Gallup has a new report out this morning on how Americans identify themselves when it comes to political party. The results are generating a fair amount of interest, but I’d add a note of caution about the nature of “independents.”
Gallup finds 40% of American self-identify as independents, the highest percentage Gallup has ever measured since it began keeping track. Democrats are a distant second with 31%, with Republicans third at 27%.
What this doesn’t tell us, though, is that the definition of “independent” is far too vague to be of any real value. John Sides had a piece a few years ago that’s worth revisiting.
[H]ere is the problem: Most independents are closet partisans. This has been well-known in political science since at least 1992, with the publication of The Myth of the Independent Voter.
When asked a follow-up question, the vast majority of independents state that they lean toward a political party. They are the “independent leaners.” … The number of pure independents is actually quite small — perhaps 10% or so of the population. And this number has been decreasing, not increasing, since the mid-1970s. […]
The significance of independent leaners is this: they act like partisans…. There is very little difference between independent leaners and weak partisans. Approximately 75% of independent leaners are loyal partisans.
Note that the new Gallup poll shows 40% of Americans self-identify as independents, but when leaners are pressed into one side or the other, the number drops to 10% — exactly where Sides said the number would be when he wrote this more than two years ago.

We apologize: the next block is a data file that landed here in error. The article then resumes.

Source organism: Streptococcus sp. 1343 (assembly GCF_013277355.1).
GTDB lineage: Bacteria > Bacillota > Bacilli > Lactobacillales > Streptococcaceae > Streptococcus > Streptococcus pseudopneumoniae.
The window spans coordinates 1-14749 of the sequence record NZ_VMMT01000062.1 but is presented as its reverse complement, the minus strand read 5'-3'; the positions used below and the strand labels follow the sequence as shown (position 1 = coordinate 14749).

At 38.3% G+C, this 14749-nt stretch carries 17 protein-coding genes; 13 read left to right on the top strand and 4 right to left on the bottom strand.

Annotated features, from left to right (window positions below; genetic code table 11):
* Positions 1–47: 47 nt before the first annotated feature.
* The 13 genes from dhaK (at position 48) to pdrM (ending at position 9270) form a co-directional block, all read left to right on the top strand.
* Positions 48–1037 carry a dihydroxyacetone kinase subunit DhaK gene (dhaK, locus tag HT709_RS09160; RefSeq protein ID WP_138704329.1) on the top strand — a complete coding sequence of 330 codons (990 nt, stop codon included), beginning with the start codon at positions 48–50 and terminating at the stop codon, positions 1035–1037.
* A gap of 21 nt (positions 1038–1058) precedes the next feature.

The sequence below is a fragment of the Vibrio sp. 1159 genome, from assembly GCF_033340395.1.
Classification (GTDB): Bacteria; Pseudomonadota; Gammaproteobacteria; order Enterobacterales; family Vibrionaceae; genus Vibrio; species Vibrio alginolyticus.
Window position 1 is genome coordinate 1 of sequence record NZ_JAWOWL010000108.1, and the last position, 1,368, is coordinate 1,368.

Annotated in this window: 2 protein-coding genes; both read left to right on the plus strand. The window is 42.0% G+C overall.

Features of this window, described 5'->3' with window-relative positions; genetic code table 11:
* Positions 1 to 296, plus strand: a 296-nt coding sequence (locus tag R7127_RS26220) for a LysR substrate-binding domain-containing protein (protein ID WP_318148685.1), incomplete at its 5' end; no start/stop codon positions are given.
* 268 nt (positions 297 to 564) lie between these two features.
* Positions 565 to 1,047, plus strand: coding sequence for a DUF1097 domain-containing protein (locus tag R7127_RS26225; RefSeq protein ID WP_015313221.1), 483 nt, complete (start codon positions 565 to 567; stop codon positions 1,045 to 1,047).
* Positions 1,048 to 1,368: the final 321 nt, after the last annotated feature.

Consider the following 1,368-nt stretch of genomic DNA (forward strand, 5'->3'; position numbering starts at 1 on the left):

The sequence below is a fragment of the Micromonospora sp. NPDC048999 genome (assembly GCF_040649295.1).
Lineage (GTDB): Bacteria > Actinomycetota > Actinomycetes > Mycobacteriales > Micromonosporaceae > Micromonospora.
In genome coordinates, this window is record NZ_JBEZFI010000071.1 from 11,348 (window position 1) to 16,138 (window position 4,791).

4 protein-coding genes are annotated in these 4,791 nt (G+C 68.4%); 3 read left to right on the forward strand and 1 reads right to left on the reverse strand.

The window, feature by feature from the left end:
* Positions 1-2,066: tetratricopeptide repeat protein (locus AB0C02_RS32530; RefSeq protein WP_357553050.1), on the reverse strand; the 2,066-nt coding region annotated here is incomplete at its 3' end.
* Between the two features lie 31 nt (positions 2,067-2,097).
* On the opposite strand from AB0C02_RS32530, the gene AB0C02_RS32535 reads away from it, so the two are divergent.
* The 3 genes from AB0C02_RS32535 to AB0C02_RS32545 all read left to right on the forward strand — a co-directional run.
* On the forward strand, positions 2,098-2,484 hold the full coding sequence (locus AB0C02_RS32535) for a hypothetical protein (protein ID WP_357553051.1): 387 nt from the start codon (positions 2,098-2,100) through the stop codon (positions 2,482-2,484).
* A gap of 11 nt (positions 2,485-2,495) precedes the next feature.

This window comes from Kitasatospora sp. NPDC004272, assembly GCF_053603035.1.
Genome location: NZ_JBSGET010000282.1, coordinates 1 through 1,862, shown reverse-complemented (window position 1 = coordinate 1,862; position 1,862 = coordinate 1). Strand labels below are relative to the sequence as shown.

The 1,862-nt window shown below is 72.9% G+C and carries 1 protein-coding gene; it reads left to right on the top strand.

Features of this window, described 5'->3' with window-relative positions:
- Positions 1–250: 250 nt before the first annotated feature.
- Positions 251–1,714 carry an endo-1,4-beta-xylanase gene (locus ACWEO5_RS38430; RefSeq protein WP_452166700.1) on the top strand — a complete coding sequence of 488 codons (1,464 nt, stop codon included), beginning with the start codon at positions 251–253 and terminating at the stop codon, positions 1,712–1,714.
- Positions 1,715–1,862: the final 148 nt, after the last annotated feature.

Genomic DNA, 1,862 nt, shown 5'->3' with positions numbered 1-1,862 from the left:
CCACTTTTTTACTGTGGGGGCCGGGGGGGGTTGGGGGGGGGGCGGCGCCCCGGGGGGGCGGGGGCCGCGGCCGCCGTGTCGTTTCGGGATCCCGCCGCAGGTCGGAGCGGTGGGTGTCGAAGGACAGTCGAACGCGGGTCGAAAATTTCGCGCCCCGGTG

A variety of pundits will frequently characterize “independents” as a group of “moderate” or “centrist” voters — as if the right sides with Republicans, the left sides with Democrats, and the middle stays “independent.”
That’s a common belief, but it’s also wrong. The Washington Post published a lengthy analysis of political independents in July 2007, based on a survey conducted by the Post in collaboration with the Henry J. Kaiser Family Foundation and Harvard University. The result was a pretty straightforward reminder: there’s an enormous amount of political diversity among independents.
The survey data established five categories of independents: closet partisans on the left and right; ticket-splitters in the middle; those disillusioned with the system but still active politically; ideological straddlers whose positions on issues draw from both left and right; and a final group whose members are mostly disengaged from politics.
The new Gallup numbers shouldn’t change our sense of the current political landscape much at all.
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